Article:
Which Is the Better Short: Penn Virginia vs. Swift Energy?

Short interest in Penn Virginia and Swift Energy is more than 30%.

Jul 18, 2014 at 11:15AM

Swift Energy (NYSE:SFY) and Penn Virginia (NYSE:PVA) are two of the most heavily shorted stocks in the energy sector. Currently 34.2% of Swift Energy's shares have been sold short while 34.1% of Penn Virginia's shares have been shorted by investors. Needless to say investors expect big drops in both stocks. 

What's intriguing about these two short ideas is the fact that both Swift Energy and Penn Virginia are focused on the Eagle Ford Shale to fuel growth. While the Eagle Ford Shale is the probably the hottest drilling play in America, investors don't think it can fuel gains for these two stocks.

One of the reasons investors are cautious on both companies is due to the aggressive use of debt to fuel drilling. However, that's not the main reason investors are betting against Swift Energy or Penn Virginia. So, to help investors better understand why these stocks are so heavily shorted I created the following slideshow presentation. It suggests which stock might be the better short candidate as well as which one could incinerate short-sellers while also providing an interesting bonus idea to keep an eye on.

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Matt DiLallo has no position in any stocks mentioned. The Motley Fool has no position in any of the stocks mentioned. Try any of our Foolish newsletter services free for 30 days. We Fools may not all hold the same opinions, but we all believe that considering a diverse range of insights makes us better investors. The Motley Fool has a disclosure policy.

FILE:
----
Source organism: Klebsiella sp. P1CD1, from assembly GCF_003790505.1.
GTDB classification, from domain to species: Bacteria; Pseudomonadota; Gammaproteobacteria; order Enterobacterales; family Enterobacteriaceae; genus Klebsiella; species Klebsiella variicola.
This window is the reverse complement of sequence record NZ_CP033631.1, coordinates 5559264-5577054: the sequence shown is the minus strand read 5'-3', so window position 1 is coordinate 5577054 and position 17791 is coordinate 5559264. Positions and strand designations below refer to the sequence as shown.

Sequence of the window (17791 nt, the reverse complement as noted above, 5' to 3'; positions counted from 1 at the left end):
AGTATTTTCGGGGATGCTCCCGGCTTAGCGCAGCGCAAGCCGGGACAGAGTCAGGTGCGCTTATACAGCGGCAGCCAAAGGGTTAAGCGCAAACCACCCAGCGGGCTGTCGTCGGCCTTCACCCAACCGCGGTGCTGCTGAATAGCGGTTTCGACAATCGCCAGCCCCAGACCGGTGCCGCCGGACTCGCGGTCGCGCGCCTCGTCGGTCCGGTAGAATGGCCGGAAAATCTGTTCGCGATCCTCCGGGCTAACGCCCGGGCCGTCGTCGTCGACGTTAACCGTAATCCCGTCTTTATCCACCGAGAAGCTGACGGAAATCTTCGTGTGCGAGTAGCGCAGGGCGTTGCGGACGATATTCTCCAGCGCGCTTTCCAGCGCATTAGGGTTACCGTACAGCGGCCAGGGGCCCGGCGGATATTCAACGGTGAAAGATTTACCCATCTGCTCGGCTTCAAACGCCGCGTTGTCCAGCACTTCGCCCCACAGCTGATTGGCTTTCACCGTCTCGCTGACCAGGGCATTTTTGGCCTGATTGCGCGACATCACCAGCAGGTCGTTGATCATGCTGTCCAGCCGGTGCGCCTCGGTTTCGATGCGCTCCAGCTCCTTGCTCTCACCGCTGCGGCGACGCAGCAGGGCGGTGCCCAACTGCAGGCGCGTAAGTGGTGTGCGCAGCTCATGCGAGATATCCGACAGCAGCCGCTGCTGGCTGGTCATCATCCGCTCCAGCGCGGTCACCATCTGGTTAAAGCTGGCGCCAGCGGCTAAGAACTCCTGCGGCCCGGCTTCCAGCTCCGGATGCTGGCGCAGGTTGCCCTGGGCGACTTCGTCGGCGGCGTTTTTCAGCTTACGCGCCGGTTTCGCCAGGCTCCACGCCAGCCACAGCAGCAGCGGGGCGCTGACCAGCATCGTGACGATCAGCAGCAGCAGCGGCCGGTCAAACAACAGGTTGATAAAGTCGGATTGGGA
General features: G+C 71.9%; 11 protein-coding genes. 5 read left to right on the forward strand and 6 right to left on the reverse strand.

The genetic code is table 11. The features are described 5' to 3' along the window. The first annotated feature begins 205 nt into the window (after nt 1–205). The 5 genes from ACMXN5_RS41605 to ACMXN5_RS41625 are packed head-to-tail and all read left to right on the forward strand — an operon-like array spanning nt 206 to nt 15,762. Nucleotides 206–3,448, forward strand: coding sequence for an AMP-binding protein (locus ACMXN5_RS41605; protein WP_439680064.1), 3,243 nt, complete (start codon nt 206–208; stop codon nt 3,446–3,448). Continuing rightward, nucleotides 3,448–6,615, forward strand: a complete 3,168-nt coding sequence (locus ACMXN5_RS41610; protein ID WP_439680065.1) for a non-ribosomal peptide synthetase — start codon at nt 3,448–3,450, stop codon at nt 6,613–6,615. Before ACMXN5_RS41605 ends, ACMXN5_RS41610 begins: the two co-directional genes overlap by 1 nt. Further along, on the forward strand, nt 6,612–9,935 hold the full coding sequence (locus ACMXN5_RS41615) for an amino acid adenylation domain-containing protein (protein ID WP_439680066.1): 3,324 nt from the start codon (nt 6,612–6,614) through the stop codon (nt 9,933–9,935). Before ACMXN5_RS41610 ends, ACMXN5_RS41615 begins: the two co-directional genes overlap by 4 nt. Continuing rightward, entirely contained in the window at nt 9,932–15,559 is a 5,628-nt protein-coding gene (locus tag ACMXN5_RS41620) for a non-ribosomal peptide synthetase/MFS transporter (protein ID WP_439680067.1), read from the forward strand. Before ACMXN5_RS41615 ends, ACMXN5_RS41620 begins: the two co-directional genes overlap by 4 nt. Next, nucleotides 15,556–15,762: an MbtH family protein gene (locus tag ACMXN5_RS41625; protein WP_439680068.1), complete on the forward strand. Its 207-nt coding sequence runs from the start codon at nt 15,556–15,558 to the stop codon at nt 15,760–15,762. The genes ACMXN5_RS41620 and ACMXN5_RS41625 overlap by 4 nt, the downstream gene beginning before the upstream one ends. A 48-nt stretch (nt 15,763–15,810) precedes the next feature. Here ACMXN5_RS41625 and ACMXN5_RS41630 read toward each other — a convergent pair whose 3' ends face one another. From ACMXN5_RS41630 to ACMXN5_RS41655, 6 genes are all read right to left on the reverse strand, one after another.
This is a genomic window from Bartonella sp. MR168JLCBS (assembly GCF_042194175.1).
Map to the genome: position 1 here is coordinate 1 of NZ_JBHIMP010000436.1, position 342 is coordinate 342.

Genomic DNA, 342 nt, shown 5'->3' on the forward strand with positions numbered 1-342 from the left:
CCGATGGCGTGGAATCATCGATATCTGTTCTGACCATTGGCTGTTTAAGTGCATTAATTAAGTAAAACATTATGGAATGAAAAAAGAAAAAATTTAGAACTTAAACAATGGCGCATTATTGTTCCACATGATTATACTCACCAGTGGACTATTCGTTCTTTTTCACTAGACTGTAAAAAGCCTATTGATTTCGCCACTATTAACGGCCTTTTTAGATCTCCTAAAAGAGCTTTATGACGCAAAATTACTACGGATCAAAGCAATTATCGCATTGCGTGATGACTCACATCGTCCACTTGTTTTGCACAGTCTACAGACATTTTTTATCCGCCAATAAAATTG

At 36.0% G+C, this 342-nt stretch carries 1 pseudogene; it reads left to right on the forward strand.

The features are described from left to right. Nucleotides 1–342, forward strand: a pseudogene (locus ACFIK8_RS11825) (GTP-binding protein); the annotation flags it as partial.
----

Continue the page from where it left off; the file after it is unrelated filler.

A Financial Plan on an Index Card

Keeping it simple.

Aug 7, 2015 at 11:26AM

Two years ago, University of Chicago professor Harold Pollack wrote his entire financial plan on an index card.

It blew up. People loved the idea. Financial advice is often intentionally complicated. Obscurity lets advisors charge higher fees. But the most important parts are painfully simple. Here's how Pollack put it:

The card came out of chat I had regarding what I view as the financial industry's basic dilemma: The best investment advice fits on an index card. A commenter asked for the actual index card. Although I was originally speaking in metaphor, I grabbed a pen and one of my daughter's note cards, scribbled this out in maybe three minutes, snapped a picture with my iPhone, and the rest was history.

More advisors and investors caught onto the idea and started writing their own financial plans on a single index card.

I love the exercise, because it makes you think about what's important and forces you to be succinct.

So, here's my index-card financial plan:


Everything else is details. 

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